Open Folklore Discussed as Part of UMN Forum on Open Research and Learning
The Open Folklore project was one of a number of projects discussed at a recent event hosted by the University of Minnesota Libraries, with co-sponsorship from the UMN Department of Anthropology. The event was titled Open Research and Learning: Collaboration, Connections and Communities and it focused on the social side of open access, open educational resources, and open research architectures and collaborations.
In his remarks, OF team member Jason Baird Jackson discussed not only OF, but also the social nature of research-focused group blogs and the implications of new journal publishing strategies such as those central to the PressForward project and its associated Digital Humanities Now and Journal of Digital Humanities efforts.
Amazing presentations were offered by Doug Armato (Director of the University of Minnesota Press, focusing on the transformation of university presses in the context of shifts to open access approaches to scholarly communication), David Ernst (Director of Academic and Information Technology for the UMN College of Education and Human Development, describing the UMN's new open textbook project) and Lucy Fortson (Associate Professor, UMN School of Physics and Astronomy, discussing remarkably successful open data-based citizen science collaborations, particularly the Galaxy Zoo project and related Zooniverse projects). UMN Copyright Librarian Nancy Sims moderated the panel.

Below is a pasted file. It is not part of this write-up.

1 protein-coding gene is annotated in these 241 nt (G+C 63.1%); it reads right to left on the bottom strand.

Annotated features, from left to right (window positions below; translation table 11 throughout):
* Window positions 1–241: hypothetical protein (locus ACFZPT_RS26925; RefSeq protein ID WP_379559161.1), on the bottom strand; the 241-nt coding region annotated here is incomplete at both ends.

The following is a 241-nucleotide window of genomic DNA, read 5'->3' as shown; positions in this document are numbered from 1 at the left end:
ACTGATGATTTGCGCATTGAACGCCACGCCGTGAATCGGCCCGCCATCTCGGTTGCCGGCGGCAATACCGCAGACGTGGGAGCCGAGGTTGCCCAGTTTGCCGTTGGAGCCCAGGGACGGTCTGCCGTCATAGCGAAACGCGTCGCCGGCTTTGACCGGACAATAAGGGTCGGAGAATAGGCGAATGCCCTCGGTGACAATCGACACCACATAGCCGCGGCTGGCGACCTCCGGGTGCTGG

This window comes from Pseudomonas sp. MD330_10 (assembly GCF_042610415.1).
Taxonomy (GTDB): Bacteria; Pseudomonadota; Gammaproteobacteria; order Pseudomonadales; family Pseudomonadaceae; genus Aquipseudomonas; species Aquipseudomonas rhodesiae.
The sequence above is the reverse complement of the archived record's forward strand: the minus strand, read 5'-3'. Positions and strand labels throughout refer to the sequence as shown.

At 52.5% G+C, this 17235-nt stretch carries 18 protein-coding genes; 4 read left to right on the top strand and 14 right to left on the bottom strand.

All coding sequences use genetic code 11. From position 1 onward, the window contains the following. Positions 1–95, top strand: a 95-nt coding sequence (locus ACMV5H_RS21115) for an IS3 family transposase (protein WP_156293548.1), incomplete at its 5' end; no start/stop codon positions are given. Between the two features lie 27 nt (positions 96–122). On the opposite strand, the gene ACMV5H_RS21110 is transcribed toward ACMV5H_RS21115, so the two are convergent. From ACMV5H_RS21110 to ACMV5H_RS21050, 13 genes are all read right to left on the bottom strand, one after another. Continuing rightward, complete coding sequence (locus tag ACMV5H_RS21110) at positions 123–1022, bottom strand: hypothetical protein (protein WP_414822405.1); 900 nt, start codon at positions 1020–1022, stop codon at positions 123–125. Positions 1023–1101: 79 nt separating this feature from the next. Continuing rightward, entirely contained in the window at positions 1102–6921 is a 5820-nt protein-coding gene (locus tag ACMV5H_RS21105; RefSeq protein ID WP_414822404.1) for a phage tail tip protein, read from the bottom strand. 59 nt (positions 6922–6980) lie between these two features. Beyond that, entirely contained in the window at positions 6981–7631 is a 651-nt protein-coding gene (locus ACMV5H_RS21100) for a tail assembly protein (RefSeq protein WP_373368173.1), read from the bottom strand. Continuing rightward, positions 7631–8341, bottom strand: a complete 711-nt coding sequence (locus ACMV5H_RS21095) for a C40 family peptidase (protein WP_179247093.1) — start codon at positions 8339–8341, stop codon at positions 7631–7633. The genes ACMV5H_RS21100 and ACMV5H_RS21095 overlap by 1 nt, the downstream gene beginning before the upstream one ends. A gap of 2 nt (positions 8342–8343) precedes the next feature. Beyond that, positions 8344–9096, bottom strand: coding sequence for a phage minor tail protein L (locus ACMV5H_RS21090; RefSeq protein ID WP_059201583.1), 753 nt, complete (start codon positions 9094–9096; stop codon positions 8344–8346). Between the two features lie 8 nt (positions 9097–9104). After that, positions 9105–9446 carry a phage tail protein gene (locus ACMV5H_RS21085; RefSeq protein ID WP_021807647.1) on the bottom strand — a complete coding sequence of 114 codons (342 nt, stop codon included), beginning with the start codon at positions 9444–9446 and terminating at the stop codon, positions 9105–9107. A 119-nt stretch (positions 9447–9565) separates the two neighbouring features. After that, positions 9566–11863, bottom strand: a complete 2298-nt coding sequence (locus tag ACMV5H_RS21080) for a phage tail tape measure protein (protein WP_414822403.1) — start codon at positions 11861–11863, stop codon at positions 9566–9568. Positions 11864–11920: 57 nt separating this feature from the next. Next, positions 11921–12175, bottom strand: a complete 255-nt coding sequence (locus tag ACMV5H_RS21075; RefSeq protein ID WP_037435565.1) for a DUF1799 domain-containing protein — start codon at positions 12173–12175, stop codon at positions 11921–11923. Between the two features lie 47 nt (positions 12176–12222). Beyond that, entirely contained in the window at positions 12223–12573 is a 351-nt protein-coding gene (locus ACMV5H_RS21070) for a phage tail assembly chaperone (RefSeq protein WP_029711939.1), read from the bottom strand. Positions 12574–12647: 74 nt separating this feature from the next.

For those who are interested in a recap of the event, Barbara Fister has offered one in a new essay published at Inside Higher Education. She starts from the substance of the panel and proceeds to offer reflections on the nature of undergraduate learning and research in a changing information environment. Find her essay in Inside Higher Education.
The basic information on the event is available from the UMN Library website.